‘‘The current method of choosing our representatives is still too mired or skewed in favour of local potentates, call them god fathers or whatever best suit- Governors and party stalwarts imposing their candidates on the electorate through the party system which lacks internal party democracy, said Ismaila Olokun (Esq).

‘‘Unless that system is reformed significantly as to throw up credible and independent minded candidates who will emerge as Representatives, this provision will only amount to a gloss over the decadence which presently exists in the administration at that level.”

Moving forward, Olokun draws a parallel line, though ties both arms of government together, saying a lot needs to be done and the chunk of the responsibility lies with the electorate to elect Representatives with content, character and legislative quality and doggedness such that was practiced in the second republic, citing Old Bendel State House as an example.

‘‘Keep in mind too that the necessary bureaucracy and other structures are still largely undeveloped to support such a monumental task. This is largely due to the fact that whenever there is a coup, the legislature all but disappears.

“It is the quality of person we elect to the Houses that will determine the level of independence exercisable. In the old Bender State House of Assembly- 1979-1983, it was evident, even without this provision that the executive couldn’t trifle with the House, he said.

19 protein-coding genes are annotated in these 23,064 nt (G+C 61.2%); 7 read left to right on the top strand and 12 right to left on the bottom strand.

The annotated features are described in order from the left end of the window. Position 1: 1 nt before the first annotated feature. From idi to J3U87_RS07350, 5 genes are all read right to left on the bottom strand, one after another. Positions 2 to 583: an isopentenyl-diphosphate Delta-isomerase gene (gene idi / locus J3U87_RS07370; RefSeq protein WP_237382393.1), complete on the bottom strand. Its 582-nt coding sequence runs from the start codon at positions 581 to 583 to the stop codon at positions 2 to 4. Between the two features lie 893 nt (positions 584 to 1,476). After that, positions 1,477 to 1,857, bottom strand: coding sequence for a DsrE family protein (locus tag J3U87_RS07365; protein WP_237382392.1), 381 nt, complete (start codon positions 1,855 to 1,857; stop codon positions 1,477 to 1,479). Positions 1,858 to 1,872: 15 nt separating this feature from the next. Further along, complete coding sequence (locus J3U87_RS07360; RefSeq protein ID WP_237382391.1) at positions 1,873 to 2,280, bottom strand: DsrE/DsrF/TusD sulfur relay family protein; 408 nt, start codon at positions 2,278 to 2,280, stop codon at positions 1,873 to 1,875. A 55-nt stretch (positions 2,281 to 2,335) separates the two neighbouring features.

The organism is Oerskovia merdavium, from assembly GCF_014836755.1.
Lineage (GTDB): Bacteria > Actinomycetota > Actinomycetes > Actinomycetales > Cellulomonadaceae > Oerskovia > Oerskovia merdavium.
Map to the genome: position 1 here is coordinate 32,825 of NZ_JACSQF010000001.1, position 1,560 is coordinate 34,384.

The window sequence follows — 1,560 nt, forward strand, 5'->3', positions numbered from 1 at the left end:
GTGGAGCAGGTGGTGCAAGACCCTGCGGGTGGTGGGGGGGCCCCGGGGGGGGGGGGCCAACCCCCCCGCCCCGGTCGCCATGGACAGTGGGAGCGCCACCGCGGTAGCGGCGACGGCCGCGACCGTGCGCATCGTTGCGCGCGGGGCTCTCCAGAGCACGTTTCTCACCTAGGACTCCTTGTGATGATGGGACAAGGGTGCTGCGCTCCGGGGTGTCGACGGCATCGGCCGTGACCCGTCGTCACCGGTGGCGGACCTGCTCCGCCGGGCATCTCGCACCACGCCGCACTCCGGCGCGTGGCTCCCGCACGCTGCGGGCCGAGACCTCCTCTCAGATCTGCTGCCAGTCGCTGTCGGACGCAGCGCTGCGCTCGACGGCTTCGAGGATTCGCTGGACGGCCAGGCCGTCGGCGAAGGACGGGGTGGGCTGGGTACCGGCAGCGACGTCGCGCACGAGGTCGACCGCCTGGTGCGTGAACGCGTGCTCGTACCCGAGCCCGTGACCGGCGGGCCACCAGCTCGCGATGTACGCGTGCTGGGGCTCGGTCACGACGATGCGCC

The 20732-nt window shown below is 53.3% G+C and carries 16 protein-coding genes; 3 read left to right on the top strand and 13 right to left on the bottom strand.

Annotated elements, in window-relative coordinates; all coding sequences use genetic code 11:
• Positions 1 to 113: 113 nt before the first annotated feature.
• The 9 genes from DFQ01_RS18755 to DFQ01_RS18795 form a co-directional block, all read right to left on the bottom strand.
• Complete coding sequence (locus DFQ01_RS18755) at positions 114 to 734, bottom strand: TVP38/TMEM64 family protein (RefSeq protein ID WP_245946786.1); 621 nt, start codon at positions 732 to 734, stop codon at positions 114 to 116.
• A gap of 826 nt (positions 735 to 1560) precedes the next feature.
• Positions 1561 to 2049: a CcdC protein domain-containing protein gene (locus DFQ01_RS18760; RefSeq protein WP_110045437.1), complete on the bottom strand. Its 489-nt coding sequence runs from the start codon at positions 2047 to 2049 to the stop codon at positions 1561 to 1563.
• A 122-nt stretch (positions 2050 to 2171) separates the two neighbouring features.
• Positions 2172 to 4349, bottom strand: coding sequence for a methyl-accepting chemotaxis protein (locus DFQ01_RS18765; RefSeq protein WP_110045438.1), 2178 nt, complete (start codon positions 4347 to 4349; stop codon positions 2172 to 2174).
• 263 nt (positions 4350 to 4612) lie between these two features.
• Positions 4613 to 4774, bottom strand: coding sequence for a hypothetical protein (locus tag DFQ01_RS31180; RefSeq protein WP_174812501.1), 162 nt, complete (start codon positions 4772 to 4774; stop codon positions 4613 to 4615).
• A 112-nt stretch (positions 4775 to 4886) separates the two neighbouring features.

He continued: ‘‘You had personages like the late Speaker, Benson Alegbe, a Lawyer of no mean repute. Dr. Akpokaro, then Minority leader who was a towering leader of the Warri Bar. Isaac Jemide, Mike Oloyo, a dogged lecturer, Mike Okonjo, Charles Adogah the youngest of them all, Dr. Gregory Amantu, Chief Aiwerioghene the then majority leader.

‘‘It was a galaxy of stars who not only kept the state government on its toes but also was prepared to give support to that administration’s fight against the tyranny of the Federal Government of President Shehu Shagari.”

On his part, Ehis Irabor, a Makurdi based legal practitioner said, ‘‘for the sake of our nation’s democratic development, let’s hope that the letter of the amendment gifting autonomy to state Houses of Assemblies as well as the judiciary activates the spirit of the amendment which is to ensure that we have true, genuine, undiluted and uncensored separation of powers.

‘‘I remember that during the 3rd alteration, state assemblies themselves voted against legislative autonomy. That alone tells you the naivety of that arm of government to sever the umbilical cord that has ensured that it is but the apron string of the executive.

‘‘Now that they are now autonomous, we hope that the various arms of government pursuant to sections 4, 5 and 6 of the 1999 Constitution would maximise their full powers to the utmost benefit of the Nigerian people.